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The valuation process for LIHTC projects in financial distress: Part I

Mark Bossi January 12, 2015

Note: This post is part of a continuing series on the Credit Report Blog on the subject of workouts and bankruptcies involving low-income housing tax credit (LIHTC) projects.

In a previous post, we wrote about the importance of a secured lender understanding the value of its collateral in a workout or bankruptcy involving a low-income housing tax credit (LIHTC) project. In this post and a subsequent Part II post, we’ll delve into the subject of valuation in greater depth.

Why is valuation important?

In any workout or bankruptcy, it is important to understand the value of a lender’s collateral, because the value of the collateral will largely determine the amount of the lender’s recovery. This is particularly true in a workout or bankruptcy involving an LIHTC project because under the federal LIHTC program, once a project is placed into service, all senior debt of the project owner must be non-recourse to the partnership and its partners. In other words, the lender’s only recourse will be to the project itself.

If the project is in bankruptcy, the valuation of a lender’s collateral can be even more important. Under Section 506(a) of the Bankruptcy Code, a lender’s claim is bifurcated into (i) a secured claim in an amount equal to the value of the lender’s interest in its collateral, and (ii) an unsecured claim for the balance of the debt owed to the lender. A borrower/debtor may “cram-down” a plan of reorganization on the lender if it pays the lender the full amount of its secured claim, with interest, over a reasonable period of time and satisfies various other requirements set forth in the bankruptcy code (which, in most cases, do not require the payment in full of the lender’s unsecured claim). In short, the amount that a lender receives in a bankruptcy is also largely determined by the value of its collateral.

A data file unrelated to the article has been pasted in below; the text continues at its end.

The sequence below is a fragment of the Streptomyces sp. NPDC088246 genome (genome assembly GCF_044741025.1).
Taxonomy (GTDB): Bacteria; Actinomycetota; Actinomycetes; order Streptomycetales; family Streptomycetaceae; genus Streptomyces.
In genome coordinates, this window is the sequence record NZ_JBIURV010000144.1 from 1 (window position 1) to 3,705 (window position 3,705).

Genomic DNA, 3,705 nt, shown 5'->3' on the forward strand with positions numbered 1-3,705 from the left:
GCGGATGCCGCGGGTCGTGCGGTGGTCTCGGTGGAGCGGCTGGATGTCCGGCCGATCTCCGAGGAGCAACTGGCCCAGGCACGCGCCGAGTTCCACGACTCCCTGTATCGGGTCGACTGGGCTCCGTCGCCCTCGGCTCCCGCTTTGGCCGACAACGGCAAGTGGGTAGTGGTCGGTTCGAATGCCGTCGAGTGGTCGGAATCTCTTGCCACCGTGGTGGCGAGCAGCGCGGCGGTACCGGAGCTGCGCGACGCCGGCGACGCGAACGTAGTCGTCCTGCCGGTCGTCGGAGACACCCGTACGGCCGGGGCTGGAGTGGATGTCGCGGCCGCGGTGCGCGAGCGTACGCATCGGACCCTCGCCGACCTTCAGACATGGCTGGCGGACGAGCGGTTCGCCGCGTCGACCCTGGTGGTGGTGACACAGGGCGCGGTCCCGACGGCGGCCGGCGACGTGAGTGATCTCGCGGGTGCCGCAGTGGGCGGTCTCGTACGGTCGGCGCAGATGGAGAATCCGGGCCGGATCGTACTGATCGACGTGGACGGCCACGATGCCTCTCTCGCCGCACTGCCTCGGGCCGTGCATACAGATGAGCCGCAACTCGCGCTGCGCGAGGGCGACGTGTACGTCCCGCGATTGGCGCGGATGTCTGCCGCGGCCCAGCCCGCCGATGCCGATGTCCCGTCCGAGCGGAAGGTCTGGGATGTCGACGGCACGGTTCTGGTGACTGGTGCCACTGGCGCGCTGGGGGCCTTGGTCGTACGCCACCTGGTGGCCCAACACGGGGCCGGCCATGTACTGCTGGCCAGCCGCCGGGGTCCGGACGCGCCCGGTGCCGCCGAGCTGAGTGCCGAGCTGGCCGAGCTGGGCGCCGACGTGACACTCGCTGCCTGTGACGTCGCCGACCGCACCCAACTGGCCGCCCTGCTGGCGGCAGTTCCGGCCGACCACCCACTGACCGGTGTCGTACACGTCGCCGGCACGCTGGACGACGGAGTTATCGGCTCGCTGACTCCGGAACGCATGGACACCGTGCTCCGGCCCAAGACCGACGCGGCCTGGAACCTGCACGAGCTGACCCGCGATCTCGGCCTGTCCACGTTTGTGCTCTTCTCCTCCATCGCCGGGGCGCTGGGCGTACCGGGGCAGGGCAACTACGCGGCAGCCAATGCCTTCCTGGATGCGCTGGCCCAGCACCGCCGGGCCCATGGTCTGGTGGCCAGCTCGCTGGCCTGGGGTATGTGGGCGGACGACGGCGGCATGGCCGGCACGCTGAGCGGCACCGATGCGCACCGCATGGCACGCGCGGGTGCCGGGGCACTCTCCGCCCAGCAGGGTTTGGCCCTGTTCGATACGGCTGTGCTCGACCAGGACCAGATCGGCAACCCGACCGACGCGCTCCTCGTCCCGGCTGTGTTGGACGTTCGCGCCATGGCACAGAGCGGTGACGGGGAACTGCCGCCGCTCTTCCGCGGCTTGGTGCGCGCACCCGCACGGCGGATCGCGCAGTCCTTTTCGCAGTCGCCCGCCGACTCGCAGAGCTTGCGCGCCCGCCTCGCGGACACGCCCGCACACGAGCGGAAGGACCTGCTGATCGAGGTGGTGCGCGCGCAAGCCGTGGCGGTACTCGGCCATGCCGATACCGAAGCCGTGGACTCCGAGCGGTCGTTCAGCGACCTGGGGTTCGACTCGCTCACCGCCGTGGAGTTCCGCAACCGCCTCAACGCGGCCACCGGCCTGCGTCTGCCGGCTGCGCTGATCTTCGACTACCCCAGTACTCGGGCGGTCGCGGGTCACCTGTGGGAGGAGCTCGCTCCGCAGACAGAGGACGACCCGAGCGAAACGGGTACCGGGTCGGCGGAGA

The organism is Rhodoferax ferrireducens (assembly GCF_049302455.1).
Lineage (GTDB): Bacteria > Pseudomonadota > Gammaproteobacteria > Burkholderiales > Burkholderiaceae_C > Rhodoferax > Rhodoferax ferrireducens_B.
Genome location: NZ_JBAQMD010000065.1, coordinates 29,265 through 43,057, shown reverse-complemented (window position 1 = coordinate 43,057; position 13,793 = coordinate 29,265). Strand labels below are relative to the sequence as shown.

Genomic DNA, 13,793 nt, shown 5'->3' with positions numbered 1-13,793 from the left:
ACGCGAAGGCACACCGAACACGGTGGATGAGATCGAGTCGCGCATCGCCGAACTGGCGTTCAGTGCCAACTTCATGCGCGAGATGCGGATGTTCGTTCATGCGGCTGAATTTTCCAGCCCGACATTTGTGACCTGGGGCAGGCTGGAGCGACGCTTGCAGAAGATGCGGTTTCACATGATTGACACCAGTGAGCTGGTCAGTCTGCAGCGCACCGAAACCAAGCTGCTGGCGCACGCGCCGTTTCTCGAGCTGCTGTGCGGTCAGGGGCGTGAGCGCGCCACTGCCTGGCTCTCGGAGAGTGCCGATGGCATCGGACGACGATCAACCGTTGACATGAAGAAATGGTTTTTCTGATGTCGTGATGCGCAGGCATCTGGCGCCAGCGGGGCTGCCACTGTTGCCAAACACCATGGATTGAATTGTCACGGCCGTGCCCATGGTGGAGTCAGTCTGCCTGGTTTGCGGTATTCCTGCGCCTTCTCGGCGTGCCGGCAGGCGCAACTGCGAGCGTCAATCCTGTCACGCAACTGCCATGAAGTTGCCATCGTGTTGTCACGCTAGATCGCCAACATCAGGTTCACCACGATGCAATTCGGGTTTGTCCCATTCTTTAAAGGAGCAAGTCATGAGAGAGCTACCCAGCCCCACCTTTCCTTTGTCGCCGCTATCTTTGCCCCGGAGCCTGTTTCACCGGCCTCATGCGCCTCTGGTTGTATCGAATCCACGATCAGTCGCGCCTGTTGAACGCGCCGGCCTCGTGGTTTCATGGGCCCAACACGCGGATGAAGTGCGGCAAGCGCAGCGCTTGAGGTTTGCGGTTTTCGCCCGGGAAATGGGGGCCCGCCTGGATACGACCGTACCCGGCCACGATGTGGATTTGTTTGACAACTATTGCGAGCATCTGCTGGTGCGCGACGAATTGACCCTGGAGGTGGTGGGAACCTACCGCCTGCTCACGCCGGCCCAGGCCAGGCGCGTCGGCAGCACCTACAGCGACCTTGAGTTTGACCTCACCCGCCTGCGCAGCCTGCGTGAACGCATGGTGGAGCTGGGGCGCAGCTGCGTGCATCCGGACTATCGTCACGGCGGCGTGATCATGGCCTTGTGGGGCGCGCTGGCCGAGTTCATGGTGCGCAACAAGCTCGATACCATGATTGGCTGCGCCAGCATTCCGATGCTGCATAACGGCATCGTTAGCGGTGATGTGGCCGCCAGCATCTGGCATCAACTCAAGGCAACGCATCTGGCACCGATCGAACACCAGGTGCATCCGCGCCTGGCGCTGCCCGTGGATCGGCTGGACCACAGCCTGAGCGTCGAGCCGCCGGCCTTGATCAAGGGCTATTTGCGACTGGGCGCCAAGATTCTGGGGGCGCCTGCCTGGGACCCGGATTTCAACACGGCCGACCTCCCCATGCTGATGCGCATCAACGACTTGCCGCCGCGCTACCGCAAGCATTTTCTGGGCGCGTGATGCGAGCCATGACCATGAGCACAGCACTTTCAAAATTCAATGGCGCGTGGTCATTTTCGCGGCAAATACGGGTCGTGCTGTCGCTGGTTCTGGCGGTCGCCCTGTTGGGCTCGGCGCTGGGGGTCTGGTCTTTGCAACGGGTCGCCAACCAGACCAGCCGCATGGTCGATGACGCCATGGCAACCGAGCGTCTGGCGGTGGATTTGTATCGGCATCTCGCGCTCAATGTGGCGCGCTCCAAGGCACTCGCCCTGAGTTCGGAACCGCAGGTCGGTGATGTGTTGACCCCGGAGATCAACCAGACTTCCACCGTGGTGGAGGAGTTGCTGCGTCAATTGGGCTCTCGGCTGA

What is unique about the valuation of an LIHTC project?

There are four unique aspects of an LIHTC project that impact valuation when compared to the valuation of a typical real estate project.

  1. An LIHTC property is burdened by rent and occupancy restrictions of a Land Use Restriction Agreement (LURA), which limit to whom units in the project may be rented and the amount of rent that may be charged.
  2. An LIHTC project benefits from federal (and in some cases state) tax credits that can be used to reduce the tax liability of the owner on a dollar-for-dollar basis, provided the property remains in compliance with the rent and occupancy restrictions.
  3. While a lender can likely foreclose away the LURA and convert the property to a market-rate property, the lender (and any subsequent owner) must still honor a three-year “decontrol period” during which rents may not be increased for existing tenants.
  4. Many LIHTC projects benefit from and are burdened by a Section 8 Housing Assistance Payments (HAP) contract that may, or may not, survive a foreclosure and resale of the project.

It is imperative that a valuation of an LIHTC property addresses each of these unique aspects of an LIHTC project.

Who is qualified to appraise an LIHTC project?